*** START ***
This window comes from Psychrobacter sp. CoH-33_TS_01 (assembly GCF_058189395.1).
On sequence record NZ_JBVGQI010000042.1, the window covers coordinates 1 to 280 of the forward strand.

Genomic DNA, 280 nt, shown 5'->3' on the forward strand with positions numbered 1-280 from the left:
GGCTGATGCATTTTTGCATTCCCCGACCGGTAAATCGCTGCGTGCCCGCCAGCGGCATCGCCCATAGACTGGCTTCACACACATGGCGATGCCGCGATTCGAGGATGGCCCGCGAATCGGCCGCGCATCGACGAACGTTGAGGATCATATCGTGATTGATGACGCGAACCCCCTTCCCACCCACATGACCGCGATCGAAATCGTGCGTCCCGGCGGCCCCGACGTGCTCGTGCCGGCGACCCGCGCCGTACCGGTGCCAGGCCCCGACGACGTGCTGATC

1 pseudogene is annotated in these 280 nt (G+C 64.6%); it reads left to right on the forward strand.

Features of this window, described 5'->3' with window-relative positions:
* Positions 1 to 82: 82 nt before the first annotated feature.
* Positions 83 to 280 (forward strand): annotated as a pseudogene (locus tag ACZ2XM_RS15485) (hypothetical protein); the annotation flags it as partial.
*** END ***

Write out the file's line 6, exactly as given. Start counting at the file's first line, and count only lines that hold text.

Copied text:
Features of this window, described 5'->3' with window-relative positions: